Evaluating the effect of plain afforestation project and future spatial suitability in Beijing

September 03, 2020

Taking the "One Million-Mu (666 km2)" Plain Afforestation (Phase I) Project as an example, the authors characterized the growth status and temporal trends of forest patches using time series NDVI. They selected forest patches with greater than 50 ha in size as the main objects for analysis. Using the maximum NDVI in the base year (2012), they calculated the change ratio of forest patches in different years. These ratios were further divided into three categories using the natural break approach. That is decreasing, relatively stable without notable changes and increasing. According to derived categories from the trend of greenness in forest patches, they analyzed the initial status of vegetation growing in the base year 2012 (Fig. 1). They found that the greenness of forest patches that were categorized as decreasing (in total 30) was relatively high in 2012 (i.e., ranging from 0.6 to 0.8). Meanwhile, these patches had a relatively low heterogeneity (Fig. 1a). This result suggests that the growing status of vegetation before afforestation is good. However, for those forest patches categorized as increasing (in total 33), their greenness is relatively low in 2012 and has a high heterogeneity (e.g., from 0.2 to 0.8) for pixels within the patch (Fig. 1b).

The authors found the growth status of some forest patches becomes worse in the Phase I afforestation project. For those farmland patches with relatively high greenness and low heterogeneity, their growth status is likely to become worse due to the interruption of afforestation. Also, the afforestation project occupies massive fertile farmland through decreasing their connectivity and compactness. These findings are helpful to urban greenspace planning in the future.

According to the results from Phase I afforestation and the impact of urbanization on green space, they constructed a series of spatial variables and generated a suitability map for the next "New Round of One Million-Mu (666km2) Afforestation project" (Phase II). The key of this evaluation is to maximize the suitability of vegetation growth based on the spatial distribution of patches, the initial growing status of vegetation (e.g., forest coverage, NDVI value, heterogeneity), and the temporal trend of greenspace over a given historical period. They modeled the distribution of forest patches in the Phase II afforestation project and assessed their suitability from an urban planning perspective (Fig. 2). Also, the basic farmland is not allowed for afforestation, while the abandoned built-up areas are preferentially considered for afforestation. Different from traditional approaches that operate at the pixel level, they used segments as our basic modeling unit in this study to represent the shape of forest patches appropriately. Their modeling results suggest most afforested areas are located in peripheral districts in the plain area of Beijing. Meanwhile, human intervention through occupying farmland around the existing forest patches is not recommended.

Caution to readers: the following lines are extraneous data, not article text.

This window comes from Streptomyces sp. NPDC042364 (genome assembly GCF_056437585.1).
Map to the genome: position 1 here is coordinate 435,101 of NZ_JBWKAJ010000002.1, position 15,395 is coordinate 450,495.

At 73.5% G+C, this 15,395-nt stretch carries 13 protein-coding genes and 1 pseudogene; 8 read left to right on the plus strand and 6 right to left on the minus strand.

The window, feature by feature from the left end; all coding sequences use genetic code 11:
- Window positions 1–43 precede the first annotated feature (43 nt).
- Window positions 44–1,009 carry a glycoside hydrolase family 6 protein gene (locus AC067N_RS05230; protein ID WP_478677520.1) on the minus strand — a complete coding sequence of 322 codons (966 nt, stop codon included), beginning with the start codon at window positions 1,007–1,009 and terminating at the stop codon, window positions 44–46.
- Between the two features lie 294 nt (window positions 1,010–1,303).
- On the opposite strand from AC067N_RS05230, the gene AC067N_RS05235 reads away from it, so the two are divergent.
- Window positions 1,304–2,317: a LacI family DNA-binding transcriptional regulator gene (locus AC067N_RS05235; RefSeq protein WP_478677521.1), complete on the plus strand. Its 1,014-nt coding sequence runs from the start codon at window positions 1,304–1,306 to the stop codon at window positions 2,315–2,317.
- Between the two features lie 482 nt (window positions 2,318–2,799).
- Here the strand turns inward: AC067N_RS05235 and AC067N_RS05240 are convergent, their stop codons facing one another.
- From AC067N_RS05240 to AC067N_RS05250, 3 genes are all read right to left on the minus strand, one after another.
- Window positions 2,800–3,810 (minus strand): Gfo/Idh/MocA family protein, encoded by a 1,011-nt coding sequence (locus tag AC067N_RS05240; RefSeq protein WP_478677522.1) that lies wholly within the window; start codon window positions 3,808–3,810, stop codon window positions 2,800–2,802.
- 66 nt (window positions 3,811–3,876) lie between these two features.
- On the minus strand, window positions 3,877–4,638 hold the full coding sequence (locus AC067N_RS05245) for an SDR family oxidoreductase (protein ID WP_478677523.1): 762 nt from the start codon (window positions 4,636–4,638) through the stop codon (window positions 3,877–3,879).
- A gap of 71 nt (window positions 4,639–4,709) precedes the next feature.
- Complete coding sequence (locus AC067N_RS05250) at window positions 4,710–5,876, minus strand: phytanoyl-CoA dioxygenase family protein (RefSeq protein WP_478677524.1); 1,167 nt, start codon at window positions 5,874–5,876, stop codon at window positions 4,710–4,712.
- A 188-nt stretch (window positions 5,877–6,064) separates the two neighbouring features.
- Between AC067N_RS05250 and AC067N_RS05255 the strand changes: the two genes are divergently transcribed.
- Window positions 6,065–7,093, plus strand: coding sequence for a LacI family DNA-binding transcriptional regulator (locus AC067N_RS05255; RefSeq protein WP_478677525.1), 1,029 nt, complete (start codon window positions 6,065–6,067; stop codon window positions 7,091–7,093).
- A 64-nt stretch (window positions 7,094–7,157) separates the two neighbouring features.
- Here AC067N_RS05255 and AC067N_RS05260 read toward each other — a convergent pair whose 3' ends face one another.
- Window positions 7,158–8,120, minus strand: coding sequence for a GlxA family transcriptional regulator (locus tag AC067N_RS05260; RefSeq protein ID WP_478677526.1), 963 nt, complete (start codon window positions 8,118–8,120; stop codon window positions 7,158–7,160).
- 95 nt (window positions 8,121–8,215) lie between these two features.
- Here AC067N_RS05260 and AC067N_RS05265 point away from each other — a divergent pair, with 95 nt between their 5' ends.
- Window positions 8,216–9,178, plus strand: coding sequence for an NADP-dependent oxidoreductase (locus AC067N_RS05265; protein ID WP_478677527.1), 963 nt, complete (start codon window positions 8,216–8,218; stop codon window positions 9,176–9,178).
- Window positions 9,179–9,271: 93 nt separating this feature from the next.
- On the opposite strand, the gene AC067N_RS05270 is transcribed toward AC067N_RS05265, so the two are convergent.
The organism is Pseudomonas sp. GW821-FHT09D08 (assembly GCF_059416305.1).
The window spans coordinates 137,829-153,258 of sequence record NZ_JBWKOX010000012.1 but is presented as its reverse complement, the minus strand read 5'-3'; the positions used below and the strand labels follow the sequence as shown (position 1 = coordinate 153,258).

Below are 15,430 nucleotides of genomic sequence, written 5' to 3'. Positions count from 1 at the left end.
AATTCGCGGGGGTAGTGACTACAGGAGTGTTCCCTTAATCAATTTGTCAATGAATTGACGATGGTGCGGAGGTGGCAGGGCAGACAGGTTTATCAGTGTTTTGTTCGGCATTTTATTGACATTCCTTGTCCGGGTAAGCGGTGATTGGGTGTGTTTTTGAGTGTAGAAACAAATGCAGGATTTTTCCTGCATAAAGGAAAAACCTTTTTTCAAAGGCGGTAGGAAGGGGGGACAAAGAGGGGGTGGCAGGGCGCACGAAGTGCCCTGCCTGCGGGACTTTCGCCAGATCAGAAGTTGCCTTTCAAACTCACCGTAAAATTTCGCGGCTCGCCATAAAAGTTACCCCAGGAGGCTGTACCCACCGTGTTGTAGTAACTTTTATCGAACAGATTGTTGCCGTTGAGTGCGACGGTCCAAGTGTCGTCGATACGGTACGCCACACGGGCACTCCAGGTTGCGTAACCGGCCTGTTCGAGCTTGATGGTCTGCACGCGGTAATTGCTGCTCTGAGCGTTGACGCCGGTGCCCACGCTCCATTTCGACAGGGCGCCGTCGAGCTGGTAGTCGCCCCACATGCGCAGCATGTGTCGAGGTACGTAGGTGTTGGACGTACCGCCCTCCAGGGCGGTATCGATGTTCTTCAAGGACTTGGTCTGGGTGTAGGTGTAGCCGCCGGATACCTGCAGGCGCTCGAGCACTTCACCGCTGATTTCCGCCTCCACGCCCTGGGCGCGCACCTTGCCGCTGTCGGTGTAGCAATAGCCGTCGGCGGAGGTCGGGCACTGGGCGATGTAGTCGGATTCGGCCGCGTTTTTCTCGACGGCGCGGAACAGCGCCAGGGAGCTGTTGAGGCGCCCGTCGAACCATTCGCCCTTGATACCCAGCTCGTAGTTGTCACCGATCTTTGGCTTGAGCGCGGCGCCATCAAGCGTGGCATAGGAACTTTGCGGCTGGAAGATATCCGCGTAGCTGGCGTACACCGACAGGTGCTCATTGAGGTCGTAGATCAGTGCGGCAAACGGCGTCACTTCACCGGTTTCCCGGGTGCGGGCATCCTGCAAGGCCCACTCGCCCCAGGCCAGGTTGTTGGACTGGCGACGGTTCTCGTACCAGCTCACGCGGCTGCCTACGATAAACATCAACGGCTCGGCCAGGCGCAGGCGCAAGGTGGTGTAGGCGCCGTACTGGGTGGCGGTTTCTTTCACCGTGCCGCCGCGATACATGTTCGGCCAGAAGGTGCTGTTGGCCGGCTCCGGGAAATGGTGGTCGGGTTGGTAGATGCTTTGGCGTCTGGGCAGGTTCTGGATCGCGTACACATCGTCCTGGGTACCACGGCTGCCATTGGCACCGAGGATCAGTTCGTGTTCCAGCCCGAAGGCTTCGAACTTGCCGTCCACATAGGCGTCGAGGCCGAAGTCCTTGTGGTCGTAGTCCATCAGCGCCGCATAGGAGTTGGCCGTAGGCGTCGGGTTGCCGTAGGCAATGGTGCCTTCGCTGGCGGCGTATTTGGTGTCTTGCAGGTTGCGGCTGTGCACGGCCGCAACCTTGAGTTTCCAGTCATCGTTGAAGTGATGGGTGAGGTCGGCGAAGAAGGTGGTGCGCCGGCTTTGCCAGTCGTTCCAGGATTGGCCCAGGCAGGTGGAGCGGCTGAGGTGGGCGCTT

The authors derived the spatial map of reforestation areas at the segment scale in the Phase II afforestation project (Fig. 3). Comparing the results from the Phase I and Phase II, their overall patterns are similar, i.e., most of the forest patches are in Tongzhou, Daxing, Shunyi, and other districts with flat terrain. These regions are not only the focus of building greening and suitable urban society from the planning aspect but also the main area of the afforestation zones suggested in the Beijing Master Plan (2016-2035).

This study evaluated the implementation of urban green space planning using a multi-source dataset. Different from traditional approaches that focus on the current status of vegetation, they proposed a dynamic approach to evaluating the growth status of green space, taking into account the trend of greenness over the years. They developed a modeling approach to explore the spatial distribution of urban greenspace, in consideration of the patch distribution, the initial growing status of vegetation, temporal trends of growth, and particular planning constraints. The derived results can support decision making for urban greenspace planning. The proposed evaluation framework for the afforestation project can be extended to the national scale, by offering scientific insights to the monitoring and planning of regional afforestation project.
See the article:

Hu T, Li X, Gong P, Yu W, Huang X. 2020. Evaluating the effect of plain afforestation project and future spatial suitability in Beijing. Science China Earth Sciences, 63, https://doi.org/10.1007/s11430-019-9636-0

Science China Press

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